New standards for Scots prisons to be introduced

NEW standards have been announced for inspecting and monitoring Scotland’s prisons.

Glasgow's Barlinnie prison. Picture: Robert Perry
Glasgow's Barlinnie prison. Picture: Robert Perry
Glasgow's Barlinnie prison. Picture: Robert Perry

The guidelines, which are split into ten areas including “decency” and “humane exercise of authority”, will be put into practice for the first time next week in an inspection of Glenochil prison in Clackmannanshire.

HM Chief Inspector of Prisons for Scotland (HMIPS), David Strang, said the standards had been drawn up with reference to law, international guidance and recent research findings.

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The areas include lawful and transparent custody; decency; effective, courteous and humane exercise of authority and transitions from custody to life in the community.

Mr Strang said: “I am pleased to introduce these standards. They represent a complete revision of the previous standards which were published in 2006, to reflect changes in legislation and practice.

“These standards and the new evaluation system will make it clear, at a glance, the assessment awarded by HMIPS to the various standards and quality indicators”.

In the foreword of his report published yesterday, Mr Strang said scrutiny of prisons had to be conducted “effectively” to increase public confidence in the system.

“These published standards have been drawn up through a process of extensive consultation,” he wrote. “They are referenced against relevant law, international and professional guidance, policy and research findings.

“The standards articulate what is expected of a well-run prison and contain very clear statements identifying what is important and what will be monitored and inspected. They are designed to assist those who are running prisons and to encourage openness and transparency in the scrutiny of places of detention.”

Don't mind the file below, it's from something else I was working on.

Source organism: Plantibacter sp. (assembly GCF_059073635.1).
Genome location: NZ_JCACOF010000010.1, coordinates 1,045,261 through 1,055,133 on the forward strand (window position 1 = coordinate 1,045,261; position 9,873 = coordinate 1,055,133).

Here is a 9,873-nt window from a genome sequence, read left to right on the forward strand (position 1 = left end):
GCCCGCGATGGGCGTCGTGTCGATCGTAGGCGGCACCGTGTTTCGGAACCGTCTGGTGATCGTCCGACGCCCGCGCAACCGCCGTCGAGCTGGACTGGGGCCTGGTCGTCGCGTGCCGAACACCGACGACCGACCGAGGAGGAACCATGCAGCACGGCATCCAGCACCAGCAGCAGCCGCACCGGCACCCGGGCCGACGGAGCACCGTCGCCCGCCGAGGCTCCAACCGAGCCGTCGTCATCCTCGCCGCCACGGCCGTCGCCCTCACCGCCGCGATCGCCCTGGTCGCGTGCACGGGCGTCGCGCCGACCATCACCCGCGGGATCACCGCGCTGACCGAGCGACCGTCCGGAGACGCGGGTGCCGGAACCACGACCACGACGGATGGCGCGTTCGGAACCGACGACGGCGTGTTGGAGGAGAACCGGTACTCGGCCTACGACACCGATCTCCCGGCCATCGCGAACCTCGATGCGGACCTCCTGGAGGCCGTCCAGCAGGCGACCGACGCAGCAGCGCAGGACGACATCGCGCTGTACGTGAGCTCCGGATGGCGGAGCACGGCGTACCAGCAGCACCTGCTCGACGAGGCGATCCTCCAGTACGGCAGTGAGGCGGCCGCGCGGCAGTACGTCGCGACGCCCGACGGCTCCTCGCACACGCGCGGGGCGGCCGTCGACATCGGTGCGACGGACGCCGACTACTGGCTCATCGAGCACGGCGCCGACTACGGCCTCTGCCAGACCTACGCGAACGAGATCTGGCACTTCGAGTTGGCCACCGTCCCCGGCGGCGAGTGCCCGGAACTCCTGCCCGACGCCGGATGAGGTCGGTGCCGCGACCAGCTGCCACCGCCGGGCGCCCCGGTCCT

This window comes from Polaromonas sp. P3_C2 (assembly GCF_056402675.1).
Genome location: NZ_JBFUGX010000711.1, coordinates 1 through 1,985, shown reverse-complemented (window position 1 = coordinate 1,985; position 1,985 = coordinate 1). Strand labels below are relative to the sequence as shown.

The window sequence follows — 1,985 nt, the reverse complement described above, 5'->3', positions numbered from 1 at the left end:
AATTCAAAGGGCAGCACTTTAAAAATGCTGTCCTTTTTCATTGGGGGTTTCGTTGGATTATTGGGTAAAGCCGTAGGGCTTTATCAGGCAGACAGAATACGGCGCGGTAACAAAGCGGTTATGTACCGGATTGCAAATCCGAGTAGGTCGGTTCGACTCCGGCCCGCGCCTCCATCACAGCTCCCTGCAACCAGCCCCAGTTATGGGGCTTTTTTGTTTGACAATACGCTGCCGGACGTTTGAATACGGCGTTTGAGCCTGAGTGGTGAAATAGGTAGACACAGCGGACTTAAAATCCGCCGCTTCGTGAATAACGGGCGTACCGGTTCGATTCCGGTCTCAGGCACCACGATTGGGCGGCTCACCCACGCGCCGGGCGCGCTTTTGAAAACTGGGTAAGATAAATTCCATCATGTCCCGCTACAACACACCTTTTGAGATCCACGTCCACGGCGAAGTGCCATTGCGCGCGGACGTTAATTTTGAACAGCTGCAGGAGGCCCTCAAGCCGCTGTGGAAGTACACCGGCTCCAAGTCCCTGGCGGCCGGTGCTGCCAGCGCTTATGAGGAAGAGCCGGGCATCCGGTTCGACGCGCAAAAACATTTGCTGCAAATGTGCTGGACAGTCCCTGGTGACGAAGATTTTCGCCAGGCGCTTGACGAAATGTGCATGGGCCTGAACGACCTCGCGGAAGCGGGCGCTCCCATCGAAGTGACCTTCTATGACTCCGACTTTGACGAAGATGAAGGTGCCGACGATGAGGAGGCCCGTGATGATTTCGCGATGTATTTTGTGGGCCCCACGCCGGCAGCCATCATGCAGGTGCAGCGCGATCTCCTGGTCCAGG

A Scottish Prison Service spokesman said: “We welcome the clarity these standards provide. The great beauty of them is that they make very clear exactly what’s expected when a prison is inspected and the level of performance that’s expected.”

Last year, in his annual report Mr Strang called for more inmates to be released early and electronically tagged to cut Scotland’s jail population.

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The former chief constable of Lothian & Borders Police said there was potential for increased use of home detention curfews, with evidence showing they also helped reduce the risk of re-offending.

Mr Strang is also currently conducting a review of solitary confinement in Scotland’s prisons and will look at whether there is a justification for its increased use.

In his first annual report since taking up the post, Mr Strang said the size of the prison population was a “cause for ­concern”.

The Scottish Government is currently consulting on plans which will see sex offenders and anyone sentenced to four years or more no longer eligible for automatic early release two-thirds of the way through their sentence.

The Prisoners (Control of Release) (Scotland) Bill will end the current system of early release for anyone serving more than four years.